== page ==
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Julie buntjer/Daily Globe Tracey Haberman of Nobles Cooperative Electric demonstrates the new Exede satellite broadband technology now available to rural residents. The new system is 25 times faster than WildBlue.

New, higher speed internet service offered

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News Worthington, 56187
Daily Globe
(507) 376-5202 customer support
Worthington Minnesota 300 11th Street / P.O. Box 639 56187

WORTHINGTON -- For years, rural residents haven't had the luxury of accessing amazingly fast Internet, but new advancements in technology are finally bringing them up to speed.

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Nobles Cooperative Electric has recently launched a new satellite broadband technology, "Exede by ViaSat," for its customers. The new option is in addition to WildBlue, which has been offered since 2005.

Many WildBlue customers are now switching to Exede, which boasts speeds of up to 25 times faster than WildBlue.

With up to 12-megabyte-per-second downloads and 3-megabyte-per-second uploads, the Exede system consists of a satellite dish and home modem device, which the cooperative installs for customers.

"We're really excited about it. It's a very good product," said Tracey Haberman, of Nobles Cooperative Electric.

She said Exede provides rural residents enough bandwidth to be able to stream movies from Netflix, send and receive messages more quickly, download music and audio podcasts without delays and enjoy instant retrieval of websites.

Haberman said older services such as WildBlue, while they provided Internet access to customers, experienced connectivity loss --especially in bad weather.

The new Exede system has improved technology to keep devices on line.

It also operates through a satellite signal, meaning residents need only have a clear view of the southern sky in order for the Exede system to work efficiently.

"Nobles Cooperative Electric ... is always looking to improve the way of life for rural residents," Haberman said. By offering a new Internet service that's very comparable to a digital subscriber line (DSL), rural residents will be able to access web information at a pace similar to what city residents utilize.

With WildBlue, Haberman said the cooperative sold connections based on the Internet speed they wanted.

Now, with Exede, customers will pay a fee based on their usage. Monthly plans range from 10 gigabytes to 15 and 25 gigabytes.

"The speed is the same with each package," she added.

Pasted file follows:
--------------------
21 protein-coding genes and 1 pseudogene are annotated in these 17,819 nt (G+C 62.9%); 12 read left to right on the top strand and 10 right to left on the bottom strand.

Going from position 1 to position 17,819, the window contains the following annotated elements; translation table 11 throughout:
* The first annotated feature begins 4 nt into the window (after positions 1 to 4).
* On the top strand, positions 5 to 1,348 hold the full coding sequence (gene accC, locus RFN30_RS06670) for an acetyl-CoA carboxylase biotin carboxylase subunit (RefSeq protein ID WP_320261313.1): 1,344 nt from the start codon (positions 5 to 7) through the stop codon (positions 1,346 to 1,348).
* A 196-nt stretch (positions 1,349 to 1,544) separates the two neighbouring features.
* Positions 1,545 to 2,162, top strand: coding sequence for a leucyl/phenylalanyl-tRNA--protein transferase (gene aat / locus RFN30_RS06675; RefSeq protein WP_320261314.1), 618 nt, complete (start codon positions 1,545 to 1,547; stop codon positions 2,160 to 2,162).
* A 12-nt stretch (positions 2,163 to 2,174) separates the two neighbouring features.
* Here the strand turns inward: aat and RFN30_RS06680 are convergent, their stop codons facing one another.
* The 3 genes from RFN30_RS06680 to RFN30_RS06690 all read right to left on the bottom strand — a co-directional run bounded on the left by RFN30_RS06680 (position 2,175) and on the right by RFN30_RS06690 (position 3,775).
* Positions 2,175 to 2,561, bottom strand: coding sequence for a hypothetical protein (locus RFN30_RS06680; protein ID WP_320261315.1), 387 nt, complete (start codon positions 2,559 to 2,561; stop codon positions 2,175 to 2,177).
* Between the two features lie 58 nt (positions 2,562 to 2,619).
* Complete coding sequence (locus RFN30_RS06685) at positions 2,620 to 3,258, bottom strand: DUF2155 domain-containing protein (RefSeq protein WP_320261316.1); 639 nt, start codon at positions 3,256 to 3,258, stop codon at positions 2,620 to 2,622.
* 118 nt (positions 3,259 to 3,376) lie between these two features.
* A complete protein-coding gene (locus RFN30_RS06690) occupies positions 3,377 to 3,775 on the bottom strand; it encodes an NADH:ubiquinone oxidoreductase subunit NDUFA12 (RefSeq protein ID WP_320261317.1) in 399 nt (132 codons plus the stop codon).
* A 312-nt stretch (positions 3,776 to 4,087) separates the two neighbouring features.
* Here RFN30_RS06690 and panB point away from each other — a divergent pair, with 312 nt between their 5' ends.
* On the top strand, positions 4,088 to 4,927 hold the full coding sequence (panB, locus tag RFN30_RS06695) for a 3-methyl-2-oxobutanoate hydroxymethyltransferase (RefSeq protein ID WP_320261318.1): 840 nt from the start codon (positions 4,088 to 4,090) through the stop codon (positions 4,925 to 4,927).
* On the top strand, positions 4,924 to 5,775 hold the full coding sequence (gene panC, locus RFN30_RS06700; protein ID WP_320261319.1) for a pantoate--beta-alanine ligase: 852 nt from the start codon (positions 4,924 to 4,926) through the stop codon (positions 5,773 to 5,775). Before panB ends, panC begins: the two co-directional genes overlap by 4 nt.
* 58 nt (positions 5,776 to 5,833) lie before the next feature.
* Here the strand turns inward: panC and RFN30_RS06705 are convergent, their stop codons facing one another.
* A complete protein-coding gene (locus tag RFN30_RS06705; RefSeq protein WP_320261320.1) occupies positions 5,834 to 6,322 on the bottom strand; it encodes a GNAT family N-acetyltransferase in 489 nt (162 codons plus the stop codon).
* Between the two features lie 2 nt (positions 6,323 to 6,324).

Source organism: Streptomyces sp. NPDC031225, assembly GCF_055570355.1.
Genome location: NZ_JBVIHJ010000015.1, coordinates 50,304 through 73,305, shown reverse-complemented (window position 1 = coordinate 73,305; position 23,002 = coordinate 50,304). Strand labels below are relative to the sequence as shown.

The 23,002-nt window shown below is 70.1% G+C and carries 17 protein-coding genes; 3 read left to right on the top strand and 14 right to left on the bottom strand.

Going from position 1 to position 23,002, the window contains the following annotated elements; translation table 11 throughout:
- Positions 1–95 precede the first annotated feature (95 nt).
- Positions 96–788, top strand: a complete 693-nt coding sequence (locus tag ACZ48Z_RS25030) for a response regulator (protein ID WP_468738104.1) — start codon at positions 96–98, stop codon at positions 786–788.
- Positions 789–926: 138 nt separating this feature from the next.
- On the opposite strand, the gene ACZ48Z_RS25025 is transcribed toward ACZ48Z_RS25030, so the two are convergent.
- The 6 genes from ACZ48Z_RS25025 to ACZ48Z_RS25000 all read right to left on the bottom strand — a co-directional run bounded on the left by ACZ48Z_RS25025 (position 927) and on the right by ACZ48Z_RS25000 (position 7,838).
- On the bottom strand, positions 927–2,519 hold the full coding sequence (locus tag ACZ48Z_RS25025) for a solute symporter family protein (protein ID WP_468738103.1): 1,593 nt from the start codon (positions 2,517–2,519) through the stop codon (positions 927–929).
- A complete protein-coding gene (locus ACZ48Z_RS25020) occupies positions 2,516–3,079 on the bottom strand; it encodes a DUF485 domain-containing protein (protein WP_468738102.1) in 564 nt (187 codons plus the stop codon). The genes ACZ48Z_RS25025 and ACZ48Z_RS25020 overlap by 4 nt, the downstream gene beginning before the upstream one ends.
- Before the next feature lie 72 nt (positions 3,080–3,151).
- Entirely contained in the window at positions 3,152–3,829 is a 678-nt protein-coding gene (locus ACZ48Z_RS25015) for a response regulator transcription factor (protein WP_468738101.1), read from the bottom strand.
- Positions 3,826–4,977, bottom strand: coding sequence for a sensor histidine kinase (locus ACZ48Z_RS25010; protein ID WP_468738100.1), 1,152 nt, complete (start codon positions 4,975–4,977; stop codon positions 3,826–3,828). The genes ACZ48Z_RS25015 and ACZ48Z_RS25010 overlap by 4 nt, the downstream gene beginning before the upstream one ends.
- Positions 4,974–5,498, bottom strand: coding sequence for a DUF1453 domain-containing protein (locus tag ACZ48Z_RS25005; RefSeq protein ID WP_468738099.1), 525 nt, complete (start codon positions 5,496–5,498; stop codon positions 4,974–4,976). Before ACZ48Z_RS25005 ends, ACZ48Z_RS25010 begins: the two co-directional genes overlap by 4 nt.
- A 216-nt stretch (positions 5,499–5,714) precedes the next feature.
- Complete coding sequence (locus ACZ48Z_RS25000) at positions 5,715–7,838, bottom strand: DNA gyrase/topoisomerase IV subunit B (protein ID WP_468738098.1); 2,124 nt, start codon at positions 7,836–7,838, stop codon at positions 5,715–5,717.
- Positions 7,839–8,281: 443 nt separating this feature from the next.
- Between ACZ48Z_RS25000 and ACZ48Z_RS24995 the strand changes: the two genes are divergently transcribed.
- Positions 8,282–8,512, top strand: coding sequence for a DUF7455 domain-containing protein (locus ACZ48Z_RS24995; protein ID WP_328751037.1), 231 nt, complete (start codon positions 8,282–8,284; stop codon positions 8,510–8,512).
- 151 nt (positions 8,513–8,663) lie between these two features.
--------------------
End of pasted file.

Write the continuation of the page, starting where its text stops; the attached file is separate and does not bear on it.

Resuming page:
If a customer exceeds the data allowance in any given month, the service will be slowed until the monthly reset date.

Customers can call in and change their service package at any time for no additional charge.

Eventually, Haberman said Exede customers will be able to buy additional bandwidth in 1-gigabyte increments as needed.

A laptop is set up at the Nobles Cooperative Electric office north of Worthington for people to come in and "test drive" the new Exede technology.

Electric cooperatives across the country are now offering Exede. If purchased locally, Haberman said Nobles Cooperative Electric is not adding a lease fee, opting instead to sell the equipment to customers for one flat fee.

The advantage to buying locally is that if there are any problems with the equipment, Haberman said the cooperative is available to help their customers.

Daily Globe Reporter Julie Buntjer may be reached at 376-7330.

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Julie Buntjer
Julie Buntjer joined the Daily Globe newsroom in December 2003, after working more than nine years for weekly newspapers. A native of Worthington and graduate of Worthington High School, then-Worthington Community College and South Dakota State University, she has a bachelor's degree in agriculture journalism. At the Daily Globe, Julie covers the agricultural beat, as well as Nobles County government, watersheds, community news and feature stories. In her spare time, she enjoys needlework (cross-stitch and hardanger embroidery), reading, travel, fishing and spending time with family. Find more of her stories of farm life, family and various other tidbits at www.farmbleat.areavoices.com.
(507) 376-7330
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